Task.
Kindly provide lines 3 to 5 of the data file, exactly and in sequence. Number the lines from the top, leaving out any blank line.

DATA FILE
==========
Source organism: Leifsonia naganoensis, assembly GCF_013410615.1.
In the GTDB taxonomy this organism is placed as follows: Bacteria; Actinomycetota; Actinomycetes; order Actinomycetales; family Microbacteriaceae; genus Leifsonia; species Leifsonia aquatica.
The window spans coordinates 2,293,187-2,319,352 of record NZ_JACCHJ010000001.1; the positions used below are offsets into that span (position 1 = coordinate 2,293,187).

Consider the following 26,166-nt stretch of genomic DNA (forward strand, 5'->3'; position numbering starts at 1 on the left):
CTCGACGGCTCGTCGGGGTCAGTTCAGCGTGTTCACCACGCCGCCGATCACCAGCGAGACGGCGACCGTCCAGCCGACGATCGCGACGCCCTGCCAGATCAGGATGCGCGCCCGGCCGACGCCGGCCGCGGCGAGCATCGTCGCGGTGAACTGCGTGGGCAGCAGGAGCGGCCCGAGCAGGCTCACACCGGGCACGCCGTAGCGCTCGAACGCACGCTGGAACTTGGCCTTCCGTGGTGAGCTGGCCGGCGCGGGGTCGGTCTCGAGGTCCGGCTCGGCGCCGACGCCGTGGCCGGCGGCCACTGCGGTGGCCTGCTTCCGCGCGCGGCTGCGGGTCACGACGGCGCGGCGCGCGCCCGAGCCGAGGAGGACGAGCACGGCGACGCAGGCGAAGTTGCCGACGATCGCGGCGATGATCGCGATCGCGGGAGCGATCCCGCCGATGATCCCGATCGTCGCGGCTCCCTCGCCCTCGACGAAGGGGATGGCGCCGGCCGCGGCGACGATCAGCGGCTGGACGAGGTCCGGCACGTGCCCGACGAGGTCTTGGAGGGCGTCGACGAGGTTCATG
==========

The window spans coordinates 2,293,187-2,319,352 of record NZ_JACCHJ010000001.1; the positions used below are offsets into that span (position 1 = coordinate 2,293,187).

Consider the following 26,166-nt stretch of genomic DNA (forward strand, 5'->3'; position numbering starts at 1 on the left):
CTCGACGGCTCGTCGGGGTCAGTTCAGCGTGTTCACCACGCCGCCGATCACCAGCGAGACGGCGACCGTCCAGCCGACGATCGCGACGCCCTGCCAGATCAGGATGCGCGCCCGGCCGACGCCGGCCGCGGCGAGCATCGTCGCGGTGAACTGCGTGGGCAGCAGGAGCGGCCCGAGCAGGCTCACACCGGGCACGCCGTAGCGCTCGAACGCACGCTGGAACTTGGCCTTCCGTGGTGAGCTGGCCGGCGCGGGGTCGGTCTCGAGGTCCGGCTCGGCGCCGACGCCGTGGCCGGCGGCCACTGCGGTGGCCTGCTTCCGCGCGCGGCTGCGGGTCACGACGGCGCGGCGCGCGCCCGAGCCGAGGAGGACGAGCACGGCGACGCAGGCGAAGTTGCCGACGATCGCGGCGATGATCGCGATCGCGGGAGCGATCCCGCCGATGATCCCGATCGTCGCGGCTCCCTCGCCCTCGACGAAGGGGATGGCGCCGGCCGCGGCGACGATCAGCGGCTGGACGAGGTCCGGCACGTGCCCGACGAGGTCTTGGAGGGCGTCGACGAGGTTCATG